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9. Johnny Cash – Hurt


By the time he came to record Hurt, Johnny Cash could have lent Old Testament gravitas to a recitation of the phone book, so shot were his vocal cords and battered was he by life’s misfortunes. But Hurt’s magic doesn’t simply derive from Cash’s newfound heavy-headed tone, and the serendipity of its arrival shouldn’t detract from the song’s grandeur – on the contrary, it is precisely that pure, unforced sadness that makes the song so affecting. But it’s not just Cash’s quivering voice: Rick Rubin’s production is a masterstroke too. Embracing the natural distortion of the final crescendo and retaining each of Cash’s ageing wheezes may go against the traditional rules of pop, but they leave the record feeling unfettered and uncorrupted by outside interests, and consequently sounding deeply personal. The outcome is a song that is entirely Cash, with the according fragility of a recently unearthed lost recording. But aside from its form, Hurt is so moving because it sounds like a legend dying (in a way, it is – Cash succumbed to chronic illness within a year of its release). Alongside its promo video, which acts like an epitaph to a great career, Cash took a song written by a 29-year-old about self-harm and heroin, and made it his own, with the same lyrics but new themes of missed lovers and one’s own mortality. No other record this decade sounded as heartfelt. No other record this decade sounded as soulful. And no other record this decade left as strong a taste in the mouth.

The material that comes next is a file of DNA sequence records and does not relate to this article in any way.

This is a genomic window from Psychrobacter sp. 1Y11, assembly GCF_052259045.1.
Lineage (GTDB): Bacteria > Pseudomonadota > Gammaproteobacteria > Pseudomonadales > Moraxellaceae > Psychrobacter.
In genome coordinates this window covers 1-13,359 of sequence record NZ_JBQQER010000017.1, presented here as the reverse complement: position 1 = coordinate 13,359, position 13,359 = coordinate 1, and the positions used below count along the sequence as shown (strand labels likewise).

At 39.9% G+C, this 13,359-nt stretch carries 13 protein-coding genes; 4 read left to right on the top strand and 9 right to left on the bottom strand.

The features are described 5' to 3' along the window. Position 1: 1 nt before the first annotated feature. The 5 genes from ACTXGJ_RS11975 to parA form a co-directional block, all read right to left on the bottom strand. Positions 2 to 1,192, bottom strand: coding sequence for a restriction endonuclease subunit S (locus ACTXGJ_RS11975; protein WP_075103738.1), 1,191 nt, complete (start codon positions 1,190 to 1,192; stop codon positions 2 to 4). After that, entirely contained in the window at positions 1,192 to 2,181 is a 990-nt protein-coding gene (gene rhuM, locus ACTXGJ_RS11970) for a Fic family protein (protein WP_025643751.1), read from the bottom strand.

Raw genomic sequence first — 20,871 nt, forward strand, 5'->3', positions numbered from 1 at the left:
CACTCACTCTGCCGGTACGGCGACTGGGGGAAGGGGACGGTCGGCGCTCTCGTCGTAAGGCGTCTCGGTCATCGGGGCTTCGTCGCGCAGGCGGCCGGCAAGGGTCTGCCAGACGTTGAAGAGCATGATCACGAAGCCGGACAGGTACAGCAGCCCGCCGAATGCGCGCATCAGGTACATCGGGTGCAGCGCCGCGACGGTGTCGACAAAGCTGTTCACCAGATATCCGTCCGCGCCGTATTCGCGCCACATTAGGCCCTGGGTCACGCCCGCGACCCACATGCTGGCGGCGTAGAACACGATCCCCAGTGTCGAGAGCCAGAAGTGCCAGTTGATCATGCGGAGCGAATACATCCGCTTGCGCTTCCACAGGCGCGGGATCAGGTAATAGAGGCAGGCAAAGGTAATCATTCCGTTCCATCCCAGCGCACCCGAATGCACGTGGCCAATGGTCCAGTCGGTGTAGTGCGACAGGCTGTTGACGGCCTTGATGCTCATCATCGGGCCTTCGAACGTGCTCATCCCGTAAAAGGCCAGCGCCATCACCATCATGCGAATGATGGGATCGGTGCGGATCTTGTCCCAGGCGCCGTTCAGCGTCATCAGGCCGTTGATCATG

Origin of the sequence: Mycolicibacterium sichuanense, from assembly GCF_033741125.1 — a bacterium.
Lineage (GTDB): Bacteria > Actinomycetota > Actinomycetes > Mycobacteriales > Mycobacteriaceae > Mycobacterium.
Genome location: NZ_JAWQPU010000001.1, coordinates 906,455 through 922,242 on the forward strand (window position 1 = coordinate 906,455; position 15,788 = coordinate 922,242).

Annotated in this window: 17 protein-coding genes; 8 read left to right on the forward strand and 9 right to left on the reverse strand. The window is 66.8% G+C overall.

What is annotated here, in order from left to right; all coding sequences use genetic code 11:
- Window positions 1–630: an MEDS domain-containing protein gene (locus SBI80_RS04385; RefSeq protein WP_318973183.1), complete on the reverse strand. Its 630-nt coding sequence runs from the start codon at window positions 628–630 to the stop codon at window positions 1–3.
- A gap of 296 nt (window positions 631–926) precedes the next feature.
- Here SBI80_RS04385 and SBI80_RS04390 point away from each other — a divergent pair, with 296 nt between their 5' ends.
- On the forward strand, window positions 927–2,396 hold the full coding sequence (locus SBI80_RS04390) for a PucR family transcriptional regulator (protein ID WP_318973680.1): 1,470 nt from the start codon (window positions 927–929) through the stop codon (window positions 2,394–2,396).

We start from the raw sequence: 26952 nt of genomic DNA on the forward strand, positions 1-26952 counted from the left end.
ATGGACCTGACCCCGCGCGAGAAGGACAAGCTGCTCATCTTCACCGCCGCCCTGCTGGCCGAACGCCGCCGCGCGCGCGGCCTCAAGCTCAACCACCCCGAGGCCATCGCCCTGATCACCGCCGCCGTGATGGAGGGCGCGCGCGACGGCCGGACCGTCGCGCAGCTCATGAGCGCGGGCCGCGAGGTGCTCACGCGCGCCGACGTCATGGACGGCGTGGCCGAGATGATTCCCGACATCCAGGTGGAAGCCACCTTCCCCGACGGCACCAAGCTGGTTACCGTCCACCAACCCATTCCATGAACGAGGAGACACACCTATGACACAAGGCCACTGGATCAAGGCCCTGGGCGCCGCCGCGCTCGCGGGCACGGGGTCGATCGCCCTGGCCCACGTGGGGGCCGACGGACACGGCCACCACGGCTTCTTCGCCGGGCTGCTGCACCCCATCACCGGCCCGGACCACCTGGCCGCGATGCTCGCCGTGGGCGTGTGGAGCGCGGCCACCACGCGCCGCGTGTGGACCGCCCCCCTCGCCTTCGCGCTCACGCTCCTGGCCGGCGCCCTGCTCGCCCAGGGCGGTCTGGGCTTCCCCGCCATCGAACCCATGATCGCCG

One Comment leave one →
  1. Rob permalink
    16/12/2009 5:34 pm

    Love it! The crescendo, as you say, is simply fantastic. This is the kind of song that I play loud enough to leave a ringing in the ears…literally and metaphorically.

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